Top Stories
Front Page
Student Life
Science & Environment
Arts & Entertainment

People & Places
Kalamalama Archive


HPU Clubs


Cross Country

Hot Links

CNN Bureau Chief meets with students

by Natalia Casas, staff writer


On Sept. 18, Maria Ressa, the South East Asia Bureau chief for CNN, a Princeton grad, and Fulbright scholar met with HPU students, staff, and faculty. In an event sponsored by the Press Club at HPU and arranged by College of Communication Assistant Professor Brian Cannon, Ressa spoke about her experiences as a journalist in South East Asia during the recent years of ideological turmoil in the region.

Click on image for larger view

“Reporting is about people,” said Ressa. “All you can do as a journalist is be honest and balanced. In any situation, use your personality, cause that’s what you’ve got.”


Ressa was the first female journalist working for an international organization. She began working with CNN in 1988 in the network’s Manila Bureau. While there, her main focus was on the Philippines and their major events. Being a Filipino-American, she understands both worlds, bringing a different perspective to her reporting. She has a grasp on both points of view.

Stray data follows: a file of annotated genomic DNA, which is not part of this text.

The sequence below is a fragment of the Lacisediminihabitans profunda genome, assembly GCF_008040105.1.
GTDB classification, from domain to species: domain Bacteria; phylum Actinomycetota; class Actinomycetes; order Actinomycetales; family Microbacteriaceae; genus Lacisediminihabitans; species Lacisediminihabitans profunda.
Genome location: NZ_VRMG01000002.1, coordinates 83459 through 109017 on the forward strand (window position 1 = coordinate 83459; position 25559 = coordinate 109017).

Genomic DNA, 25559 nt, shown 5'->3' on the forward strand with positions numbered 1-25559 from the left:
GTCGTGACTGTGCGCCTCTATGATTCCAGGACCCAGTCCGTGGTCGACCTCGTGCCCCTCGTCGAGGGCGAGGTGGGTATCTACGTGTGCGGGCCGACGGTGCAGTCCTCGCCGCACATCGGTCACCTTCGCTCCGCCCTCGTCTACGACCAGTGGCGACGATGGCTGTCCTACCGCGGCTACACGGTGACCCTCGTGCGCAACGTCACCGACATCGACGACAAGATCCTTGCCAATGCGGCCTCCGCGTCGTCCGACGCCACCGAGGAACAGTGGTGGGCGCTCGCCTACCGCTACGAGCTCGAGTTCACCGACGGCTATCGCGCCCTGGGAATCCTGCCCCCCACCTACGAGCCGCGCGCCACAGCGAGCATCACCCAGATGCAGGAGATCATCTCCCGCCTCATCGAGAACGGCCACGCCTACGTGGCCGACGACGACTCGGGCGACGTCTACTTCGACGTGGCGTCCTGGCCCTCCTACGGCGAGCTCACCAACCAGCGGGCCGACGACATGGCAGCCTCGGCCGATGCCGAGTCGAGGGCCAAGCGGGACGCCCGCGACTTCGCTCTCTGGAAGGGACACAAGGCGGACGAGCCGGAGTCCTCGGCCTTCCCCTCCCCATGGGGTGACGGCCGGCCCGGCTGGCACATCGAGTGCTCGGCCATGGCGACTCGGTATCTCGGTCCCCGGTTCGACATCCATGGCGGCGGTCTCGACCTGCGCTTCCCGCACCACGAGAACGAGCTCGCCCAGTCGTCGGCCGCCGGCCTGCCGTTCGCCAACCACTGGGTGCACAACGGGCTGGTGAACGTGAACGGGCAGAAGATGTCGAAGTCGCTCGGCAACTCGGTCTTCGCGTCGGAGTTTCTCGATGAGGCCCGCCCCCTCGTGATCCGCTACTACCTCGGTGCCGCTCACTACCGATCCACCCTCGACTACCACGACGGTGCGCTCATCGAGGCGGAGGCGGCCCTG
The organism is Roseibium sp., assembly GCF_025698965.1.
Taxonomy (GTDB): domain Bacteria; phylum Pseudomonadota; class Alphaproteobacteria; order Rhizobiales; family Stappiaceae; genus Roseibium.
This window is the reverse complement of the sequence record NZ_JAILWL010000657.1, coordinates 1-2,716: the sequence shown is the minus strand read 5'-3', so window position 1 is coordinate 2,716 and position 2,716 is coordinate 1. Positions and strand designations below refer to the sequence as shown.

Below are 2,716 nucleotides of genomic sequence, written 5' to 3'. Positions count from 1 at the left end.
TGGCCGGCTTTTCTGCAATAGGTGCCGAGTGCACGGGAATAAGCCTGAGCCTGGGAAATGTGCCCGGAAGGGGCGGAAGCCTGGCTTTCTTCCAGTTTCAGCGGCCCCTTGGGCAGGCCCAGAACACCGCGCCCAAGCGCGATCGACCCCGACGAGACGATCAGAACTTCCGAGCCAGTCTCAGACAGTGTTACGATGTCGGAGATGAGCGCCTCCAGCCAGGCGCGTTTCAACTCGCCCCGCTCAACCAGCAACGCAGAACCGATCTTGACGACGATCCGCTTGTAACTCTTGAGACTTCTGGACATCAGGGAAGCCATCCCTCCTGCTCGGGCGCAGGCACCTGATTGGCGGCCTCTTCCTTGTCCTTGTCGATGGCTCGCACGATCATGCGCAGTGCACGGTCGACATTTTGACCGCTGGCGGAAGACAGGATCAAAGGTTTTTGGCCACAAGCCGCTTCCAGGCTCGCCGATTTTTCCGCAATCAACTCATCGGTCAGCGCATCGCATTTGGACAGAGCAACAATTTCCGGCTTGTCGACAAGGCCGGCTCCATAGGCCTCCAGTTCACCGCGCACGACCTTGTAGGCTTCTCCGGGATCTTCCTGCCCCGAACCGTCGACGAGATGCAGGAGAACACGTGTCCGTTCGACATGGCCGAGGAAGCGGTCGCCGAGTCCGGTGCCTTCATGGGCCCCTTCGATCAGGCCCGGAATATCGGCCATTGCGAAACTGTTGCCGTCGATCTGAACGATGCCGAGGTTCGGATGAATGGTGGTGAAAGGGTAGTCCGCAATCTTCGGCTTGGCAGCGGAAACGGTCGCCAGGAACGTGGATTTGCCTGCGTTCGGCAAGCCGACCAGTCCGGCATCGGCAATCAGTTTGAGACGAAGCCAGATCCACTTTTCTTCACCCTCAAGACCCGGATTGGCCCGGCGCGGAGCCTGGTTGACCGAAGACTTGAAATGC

She has had the opportunity to meet with and interview many of Asia’s political leaders. After Indonesia’s former President Suharto was forced to resign, Ressa got a highly exclusive interview with him. She was the only reporter from a Western organization to do so.
In October 2002, after the massive car bombing in Bali, the worst attack since Sept. 11, Ressa gave an exclusive report on the first—known videotapes of an Al Qaeda training camp found in Indonesia. The level of denial was so high in Indonesia that the terrorist were free to operate and the videos were never publicly acknowledged by Indonesian officials.
Ressa believes that Sept. 11 stripped a layer off our perception of reality and revealed that Osama Bin Laden uses America as a weapon to whip up support for radical Muslim views against western liberal values. She describes the war on terror as an ideological battle.
Muslims are trying to figure out how to deal with the influx of changing values. All the United States can do is help the moderate Muslims win the war. “Moderates of the Islamic world need to step up to the plate and pinpoint these radicals,” said Ressa. She added, “This is a battle for the soul of Islam.”
Ressa has won numerous awards including the SAIS- Novartis International Journalism Award and the Asian Television Award. Her book, Seeds of Terror, is an in-depth analysis of Al Qaeda in South East Asia and a look at America’s role in the world, will be in bookstores Dec.1.


2003, Kalamalama, the HPU Student Newspaper. All rights reserved.
This site is maintained by Mark Smith
Website done by Rick Bernico